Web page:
Okay, so I’ve taken to calling my in-ground hugelkultur experiments “melon pits.” That’s because I’m punching these 3′ deep holes into my front yard food forest in the hopes of growing melons in them this summer.
Of course, the holes don’t stay 3′ deep. After the tough work of digging, I fill them with a mix of wood, moss, leaves, waste paper, bones, organic debris I rake from the chicken yard, raw manure, straw, biochar, etc.
Here’s my process: the first thing I did was dig a pit, then throw in some chicken-yard debris or waste paper.
Then, I dumped in sticks, pieces of logs, or, in this case, busted-up pallet wood.
UPDATE: Melon pits work!
For those of you interested in this project, I’ve written a lot more about melon pits in my book Compost Everything: The Good Guide to Extreme Composting. It’s $5.99 as a Kindle edition or $14.99 in paperback – and beyond the melon pit idea, I also share a ton of other easy composting methods for using all the organic matter that comes through your household.
Fish emulsion, redneck vermicomposting, composting toilets – oh yeah, we’re talking serious composting. Pick up a copy!
Yet another project to add to my list. Thanks for the inspiration! 🙂
If you try it, please let me know how it goes. This is all experimental right now.
Forgot to ask – lentils, chick peas, fava beans – from a seed company? or the grocery store? I wonder if they'd sprout from the store..hmm…
Grocery store. I'm a total cheapskate. The fava beans came from an Indian market.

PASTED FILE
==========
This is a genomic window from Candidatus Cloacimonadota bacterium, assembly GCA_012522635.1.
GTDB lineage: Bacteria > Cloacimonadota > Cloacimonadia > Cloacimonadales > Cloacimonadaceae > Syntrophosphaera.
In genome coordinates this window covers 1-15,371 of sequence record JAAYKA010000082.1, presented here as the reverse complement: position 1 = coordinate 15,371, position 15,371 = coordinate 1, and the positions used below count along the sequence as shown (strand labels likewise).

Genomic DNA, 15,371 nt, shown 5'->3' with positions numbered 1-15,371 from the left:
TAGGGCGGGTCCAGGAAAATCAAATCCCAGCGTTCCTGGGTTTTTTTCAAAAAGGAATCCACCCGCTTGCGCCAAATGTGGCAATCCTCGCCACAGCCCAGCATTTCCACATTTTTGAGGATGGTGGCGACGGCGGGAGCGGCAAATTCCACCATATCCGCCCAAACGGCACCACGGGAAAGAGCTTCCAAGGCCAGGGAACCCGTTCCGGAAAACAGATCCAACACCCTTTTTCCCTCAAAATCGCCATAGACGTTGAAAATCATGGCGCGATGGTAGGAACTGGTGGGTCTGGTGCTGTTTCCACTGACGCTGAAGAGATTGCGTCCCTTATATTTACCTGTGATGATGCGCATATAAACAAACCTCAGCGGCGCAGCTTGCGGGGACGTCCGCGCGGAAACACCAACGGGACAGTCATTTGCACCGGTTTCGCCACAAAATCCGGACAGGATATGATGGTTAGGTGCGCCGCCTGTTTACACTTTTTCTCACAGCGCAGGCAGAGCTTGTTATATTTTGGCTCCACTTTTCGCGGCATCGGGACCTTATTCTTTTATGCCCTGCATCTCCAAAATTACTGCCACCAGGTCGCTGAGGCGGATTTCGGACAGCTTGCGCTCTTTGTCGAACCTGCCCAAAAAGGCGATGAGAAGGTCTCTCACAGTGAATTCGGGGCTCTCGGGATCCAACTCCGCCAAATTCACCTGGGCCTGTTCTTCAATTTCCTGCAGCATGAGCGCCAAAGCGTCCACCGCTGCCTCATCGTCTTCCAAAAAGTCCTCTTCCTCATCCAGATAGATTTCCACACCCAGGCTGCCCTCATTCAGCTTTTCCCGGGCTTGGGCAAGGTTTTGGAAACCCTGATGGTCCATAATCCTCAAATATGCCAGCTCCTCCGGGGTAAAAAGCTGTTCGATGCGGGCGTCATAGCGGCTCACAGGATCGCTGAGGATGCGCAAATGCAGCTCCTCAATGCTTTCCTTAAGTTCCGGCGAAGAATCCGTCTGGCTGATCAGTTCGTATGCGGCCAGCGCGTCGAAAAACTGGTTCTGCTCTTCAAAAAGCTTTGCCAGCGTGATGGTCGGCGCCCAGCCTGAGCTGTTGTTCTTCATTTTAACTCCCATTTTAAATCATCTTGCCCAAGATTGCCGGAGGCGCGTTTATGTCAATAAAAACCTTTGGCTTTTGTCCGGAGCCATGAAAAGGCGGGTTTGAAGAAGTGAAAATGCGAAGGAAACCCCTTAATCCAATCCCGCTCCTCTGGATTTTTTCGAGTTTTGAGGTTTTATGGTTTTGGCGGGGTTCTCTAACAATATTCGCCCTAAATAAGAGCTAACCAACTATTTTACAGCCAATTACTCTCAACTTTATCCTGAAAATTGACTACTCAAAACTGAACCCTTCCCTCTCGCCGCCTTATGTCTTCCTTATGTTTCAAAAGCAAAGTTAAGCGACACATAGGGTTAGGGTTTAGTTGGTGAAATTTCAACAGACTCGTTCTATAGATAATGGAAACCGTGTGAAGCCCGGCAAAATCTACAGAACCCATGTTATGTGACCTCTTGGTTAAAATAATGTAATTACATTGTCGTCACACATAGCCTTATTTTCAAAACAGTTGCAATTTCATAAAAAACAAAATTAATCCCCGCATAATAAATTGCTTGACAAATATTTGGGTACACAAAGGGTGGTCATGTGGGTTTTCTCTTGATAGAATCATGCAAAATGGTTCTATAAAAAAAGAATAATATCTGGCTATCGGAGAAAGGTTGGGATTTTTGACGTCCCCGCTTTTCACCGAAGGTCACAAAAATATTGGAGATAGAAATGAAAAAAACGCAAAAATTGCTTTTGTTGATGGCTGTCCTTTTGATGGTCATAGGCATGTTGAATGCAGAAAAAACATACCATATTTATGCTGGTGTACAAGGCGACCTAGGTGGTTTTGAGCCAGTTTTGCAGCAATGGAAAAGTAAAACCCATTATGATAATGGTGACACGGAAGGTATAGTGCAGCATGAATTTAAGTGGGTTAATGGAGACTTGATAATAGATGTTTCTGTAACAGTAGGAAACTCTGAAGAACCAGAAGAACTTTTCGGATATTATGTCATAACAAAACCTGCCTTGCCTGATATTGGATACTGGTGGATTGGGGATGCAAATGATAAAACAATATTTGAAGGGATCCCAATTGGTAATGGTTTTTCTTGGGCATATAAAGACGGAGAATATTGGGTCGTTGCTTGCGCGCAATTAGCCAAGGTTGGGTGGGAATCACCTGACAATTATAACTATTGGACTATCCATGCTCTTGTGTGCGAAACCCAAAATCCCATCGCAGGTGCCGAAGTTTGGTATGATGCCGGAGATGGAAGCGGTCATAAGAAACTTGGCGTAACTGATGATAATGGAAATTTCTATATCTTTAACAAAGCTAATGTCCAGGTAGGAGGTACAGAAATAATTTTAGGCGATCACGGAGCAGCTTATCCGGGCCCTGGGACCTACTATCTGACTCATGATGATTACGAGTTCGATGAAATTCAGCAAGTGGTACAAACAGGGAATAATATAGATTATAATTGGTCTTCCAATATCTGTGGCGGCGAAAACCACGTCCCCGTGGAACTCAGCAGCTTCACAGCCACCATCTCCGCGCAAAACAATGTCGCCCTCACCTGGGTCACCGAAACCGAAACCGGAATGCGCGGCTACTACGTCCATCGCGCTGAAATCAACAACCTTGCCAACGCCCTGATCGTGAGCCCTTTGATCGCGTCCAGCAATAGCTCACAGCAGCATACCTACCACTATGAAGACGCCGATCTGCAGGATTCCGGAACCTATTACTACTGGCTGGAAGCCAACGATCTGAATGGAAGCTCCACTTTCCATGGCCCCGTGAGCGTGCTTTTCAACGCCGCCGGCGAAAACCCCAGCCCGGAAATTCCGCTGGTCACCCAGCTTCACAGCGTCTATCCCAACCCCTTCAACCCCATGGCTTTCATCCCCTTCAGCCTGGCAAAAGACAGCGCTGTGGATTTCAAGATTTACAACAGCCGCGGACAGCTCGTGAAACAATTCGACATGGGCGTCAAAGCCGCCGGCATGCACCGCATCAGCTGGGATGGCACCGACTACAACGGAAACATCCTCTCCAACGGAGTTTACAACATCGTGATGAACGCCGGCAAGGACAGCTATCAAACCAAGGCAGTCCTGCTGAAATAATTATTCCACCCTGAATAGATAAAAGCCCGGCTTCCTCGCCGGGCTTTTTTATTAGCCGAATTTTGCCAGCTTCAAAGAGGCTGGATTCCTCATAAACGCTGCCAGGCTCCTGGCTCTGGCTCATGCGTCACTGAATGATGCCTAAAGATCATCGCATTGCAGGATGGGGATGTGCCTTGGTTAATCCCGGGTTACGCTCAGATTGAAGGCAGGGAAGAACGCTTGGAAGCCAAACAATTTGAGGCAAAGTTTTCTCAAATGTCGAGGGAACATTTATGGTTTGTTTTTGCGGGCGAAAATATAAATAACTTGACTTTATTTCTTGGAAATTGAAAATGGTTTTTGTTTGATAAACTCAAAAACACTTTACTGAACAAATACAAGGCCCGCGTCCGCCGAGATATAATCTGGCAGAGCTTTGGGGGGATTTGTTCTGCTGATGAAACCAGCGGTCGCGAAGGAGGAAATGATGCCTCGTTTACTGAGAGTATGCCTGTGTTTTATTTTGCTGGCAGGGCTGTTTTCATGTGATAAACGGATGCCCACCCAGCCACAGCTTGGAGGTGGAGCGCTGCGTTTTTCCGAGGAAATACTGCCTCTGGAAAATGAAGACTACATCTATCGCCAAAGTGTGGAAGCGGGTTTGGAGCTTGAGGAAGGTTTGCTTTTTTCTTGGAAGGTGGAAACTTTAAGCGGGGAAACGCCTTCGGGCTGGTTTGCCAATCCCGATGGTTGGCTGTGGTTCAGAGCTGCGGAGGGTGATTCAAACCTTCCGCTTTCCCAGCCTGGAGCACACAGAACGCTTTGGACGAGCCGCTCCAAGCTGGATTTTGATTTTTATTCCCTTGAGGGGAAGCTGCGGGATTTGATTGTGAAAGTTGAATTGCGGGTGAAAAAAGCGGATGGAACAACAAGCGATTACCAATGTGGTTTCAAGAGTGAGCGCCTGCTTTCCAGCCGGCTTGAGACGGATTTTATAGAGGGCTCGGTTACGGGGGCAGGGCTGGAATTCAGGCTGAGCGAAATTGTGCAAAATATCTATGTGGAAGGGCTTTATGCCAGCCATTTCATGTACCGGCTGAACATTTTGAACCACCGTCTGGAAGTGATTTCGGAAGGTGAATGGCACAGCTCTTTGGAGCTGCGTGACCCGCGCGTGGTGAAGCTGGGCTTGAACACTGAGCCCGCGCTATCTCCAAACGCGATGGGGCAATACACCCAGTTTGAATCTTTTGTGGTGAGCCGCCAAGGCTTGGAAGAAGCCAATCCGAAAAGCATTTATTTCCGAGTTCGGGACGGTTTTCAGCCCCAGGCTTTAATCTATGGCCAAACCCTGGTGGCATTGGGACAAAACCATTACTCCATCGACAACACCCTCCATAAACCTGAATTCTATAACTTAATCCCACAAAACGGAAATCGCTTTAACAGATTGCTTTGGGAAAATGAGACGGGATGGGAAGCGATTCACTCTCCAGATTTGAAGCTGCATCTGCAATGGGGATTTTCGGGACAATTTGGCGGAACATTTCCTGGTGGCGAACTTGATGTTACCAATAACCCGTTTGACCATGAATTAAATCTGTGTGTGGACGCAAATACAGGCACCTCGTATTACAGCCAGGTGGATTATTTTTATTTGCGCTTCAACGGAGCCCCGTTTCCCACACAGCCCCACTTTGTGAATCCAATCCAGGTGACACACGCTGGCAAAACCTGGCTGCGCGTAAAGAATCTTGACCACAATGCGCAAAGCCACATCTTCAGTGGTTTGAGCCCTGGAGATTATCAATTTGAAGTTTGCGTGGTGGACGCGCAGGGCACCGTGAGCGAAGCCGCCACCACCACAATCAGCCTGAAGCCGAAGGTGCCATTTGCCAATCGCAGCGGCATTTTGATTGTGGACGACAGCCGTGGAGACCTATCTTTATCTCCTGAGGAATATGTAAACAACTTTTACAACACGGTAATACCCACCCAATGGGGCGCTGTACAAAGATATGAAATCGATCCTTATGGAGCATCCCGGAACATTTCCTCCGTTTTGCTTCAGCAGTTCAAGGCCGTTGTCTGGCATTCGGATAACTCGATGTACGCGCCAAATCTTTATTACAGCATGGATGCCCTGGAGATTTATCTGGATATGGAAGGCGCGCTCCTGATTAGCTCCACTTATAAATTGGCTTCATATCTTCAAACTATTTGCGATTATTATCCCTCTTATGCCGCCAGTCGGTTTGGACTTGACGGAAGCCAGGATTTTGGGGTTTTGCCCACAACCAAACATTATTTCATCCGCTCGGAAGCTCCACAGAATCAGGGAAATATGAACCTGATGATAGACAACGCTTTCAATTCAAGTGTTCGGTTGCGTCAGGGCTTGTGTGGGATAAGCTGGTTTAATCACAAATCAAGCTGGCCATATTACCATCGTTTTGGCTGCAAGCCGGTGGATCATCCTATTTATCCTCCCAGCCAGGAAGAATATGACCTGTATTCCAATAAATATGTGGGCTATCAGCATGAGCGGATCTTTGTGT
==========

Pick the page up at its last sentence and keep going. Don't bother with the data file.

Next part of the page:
Thanks for the reminder. Went to the grocery store tonight, came back with 2 bags of the "French bean soup mix", which has about 15 different types of beans, including lentils and garbanzos. Also bought some raw redskin peanuts, and they had a 2-for-1 deal on a variety bag of little soup potatoes, about 5 varieties. All going in the ground ASAP.
Nice. I love those bean assortments. When planted, you can't figure out what the heck kind of varieties you're growing until they get big.
Incidentally, I've been told that most commercial potatoes are sprayed with sprout inhibitors to keep them from growing eyes on the shelf. I've had decent luck despite that. One garden I did in TN was planted solely with a mix of red, white and yellow potatoes I found while dumpster diving. Heh.
My very best luck, however, has been with using organic grocery store potatoes for seed stock. I figured those weren't treated with any kind of sprout inhibitors and it seems I'm right. I got last year's blue potatoes from the organic market. Cheaper than through the mail.
Hmm… hadn't thought of that, dang it.
Don't worry about it too much. Put some potatoes on a sunny windowsill and observe their growth. If they start rapidly producing eyes, you're okay. We're talking a week or so. If they just sit there and green up and the eyes grow slowly, it's a wash.
[…] el Bueno tomó prestado ese método para huesos de melón. Un hueso de melón es tanto un método de plantación como de compostaje. La materia orgánica en […]